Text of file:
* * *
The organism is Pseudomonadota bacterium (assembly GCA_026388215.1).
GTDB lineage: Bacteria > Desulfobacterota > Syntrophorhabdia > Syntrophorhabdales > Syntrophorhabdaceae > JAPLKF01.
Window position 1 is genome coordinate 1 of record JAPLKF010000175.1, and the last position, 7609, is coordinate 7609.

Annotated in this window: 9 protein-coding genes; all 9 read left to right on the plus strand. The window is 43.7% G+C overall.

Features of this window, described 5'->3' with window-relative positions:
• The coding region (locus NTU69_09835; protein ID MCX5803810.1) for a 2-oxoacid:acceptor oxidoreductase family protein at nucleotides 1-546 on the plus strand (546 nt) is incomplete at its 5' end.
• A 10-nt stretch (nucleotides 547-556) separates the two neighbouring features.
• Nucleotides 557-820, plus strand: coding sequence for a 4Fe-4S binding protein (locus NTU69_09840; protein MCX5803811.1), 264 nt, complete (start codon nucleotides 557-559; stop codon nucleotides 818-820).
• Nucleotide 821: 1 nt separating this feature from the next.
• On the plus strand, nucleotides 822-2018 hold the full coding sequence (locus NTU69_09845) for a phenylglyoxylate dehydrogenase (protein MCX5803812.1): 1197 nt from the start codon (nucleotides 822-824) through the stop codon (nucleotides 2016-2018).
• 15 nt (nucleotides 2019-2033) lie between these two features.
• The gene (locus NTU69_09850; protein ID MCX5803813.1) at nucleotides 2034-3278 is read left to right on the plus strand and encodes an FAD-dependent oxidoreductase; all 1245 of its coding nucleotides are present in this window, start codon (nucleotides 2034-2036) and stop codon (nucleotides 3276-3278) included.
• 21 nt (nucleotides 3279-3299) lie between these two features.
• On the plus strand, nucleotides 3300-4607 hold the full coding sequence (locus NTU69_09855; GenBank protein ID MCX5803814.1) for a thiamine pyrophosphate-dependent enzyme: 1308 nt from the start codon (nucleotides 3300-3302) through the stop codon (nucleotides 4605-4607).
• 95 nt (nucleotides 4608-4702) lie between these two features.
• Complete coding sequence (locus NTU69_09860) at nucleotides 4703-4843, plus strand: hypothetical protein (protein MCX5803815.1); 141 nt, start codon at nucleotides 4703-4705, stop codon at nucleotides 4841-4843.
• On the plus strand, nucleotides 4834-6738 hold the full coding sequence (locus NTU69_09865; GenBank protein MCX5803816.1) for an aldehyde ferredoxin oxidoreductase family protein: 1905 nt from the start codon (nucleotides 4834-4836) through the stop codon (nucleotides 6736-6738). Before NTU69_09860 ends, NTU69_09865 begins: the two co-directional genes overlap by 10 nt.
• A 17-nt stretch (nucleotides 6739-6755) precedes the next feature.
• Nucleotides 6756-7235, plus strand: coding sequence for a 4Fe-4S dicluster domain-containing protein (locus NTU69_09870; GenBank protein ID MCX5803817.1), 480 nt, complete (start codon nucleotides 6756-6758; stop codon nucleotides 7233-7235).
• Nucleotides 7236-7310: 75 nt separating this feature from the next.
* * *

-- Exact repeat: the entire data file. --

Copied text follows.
The organism is Pseudomonadota bacterium (assembly GCA_026388215.1).
GTDB lineage: Bacteria > Desulfobacterota > Syntrophorhabdia > Syntrophorhabdales > Syntrophorhabdaceae > JAPLKF01.
Window position 1 is genome coordinate 1 of record JAPLKF010000175.1, and the last position, 7609, is coordinate 7609.

Annotated in this window: 9 protein-coding genes; all 9 read left to right on the plus strand. The window is 43.7% G+C overall.

Features of this window, described 5'->3' with window-relative positions:
• The coding region (locus NTU69_09835; protein ID MCX5803810.1) for a 2-oxoacid:acceptor oxidoreductase family protein at nucleotides 1-546 on the plus strand (546 nt) is incomplete at its 5' end.
• A 10-nt stretch (nucleotides 547-556) separates the two neighbouring features.
• Nucleotides 557-820, plus strand: coding sequence for a 4Fe-4S binding protein (locus NTU69_09840; protein MCX5803811.1), 264 nt, complete (start codon nucleotides 557-559; stop codon nucleotides 818-820).
• Nucleotide 821: 1 nt separating this feature from the next.
• On the plus strand, nucleotides 822-2018 hold the full coding sequence (locus NTU69_09845) for a phenylglyoxylate dehydrogenase (protein MCX5803812.1): 1197 nt from the start codon (nucleotides 822-824) through the stop codon (nucleotides 2016-2018).
• 15 nt (nucleotides 2019-2033) lie between these two features.
• The gene (locus NTU69_09850; protein ID MCX5803813.1) at nucleotides 2034-3278 is read left to right on the plus strand and encodes an FAD-dependent oxidoreductase; all 1245 of its coding nucleotides are present in this window, start codon (nucleotides 2034-2036) and stop codon (nucleotides 3276-3278) included.
• 21 nt (nucleotides 3279-3299) lie between these two features.
• On the plus strand, nucleotides 3300-4607 hold the full coding sequence (locus NTU69_09855; GenBank protein ID MCX5803814.1) for a thiamine pyrophosphate-dependent enzyme: 1308 nt from the start codon (nucleotides 3300-3302) through the stop codon (nucleotides 4605-4607).
• 95 nt (nucleotides 4608-4702) lie between these two features.
• Complete coding sequence (locus NTU69_09860) at nucleotides 4703-4843, plus strand: hypothetical protein (protein MCX5803815.1); 141 nt, start codon at nucleotides 4703-4705, stop codon at nucleotides 4841-4843.
• On the plus strand, nucleotides 4834-6738 hold the full coding sequence (locus NTU69_09865; GenBank protein MCX5803816.1) for an aldehyde ferredoxin oxidoreductase family protein: 1905 nt from the start codon (nucleotides 4834-4836) through the stop codon (nucleotides 6736-6738). Before NTU69_09860 ends, NTU69_09865 begins: the two co-directional genes overlap by 10 nt.
• A 17-nt stretch (nucleotides 6739-6755) precedes the next feature.
• Nucleotides 6756-7235, plus strand: coding sequence for a 4Fe-4S dicluster domain-containing protein (locus NTU69_09870; GenBank protein ID MCX5803817.1), 480 nt, complete (start codon nucleotides 6756-6758; stop codon nucleotides 7233-7235).
• Nucleotides 7236-7310: 75 nt separating this feature from the next.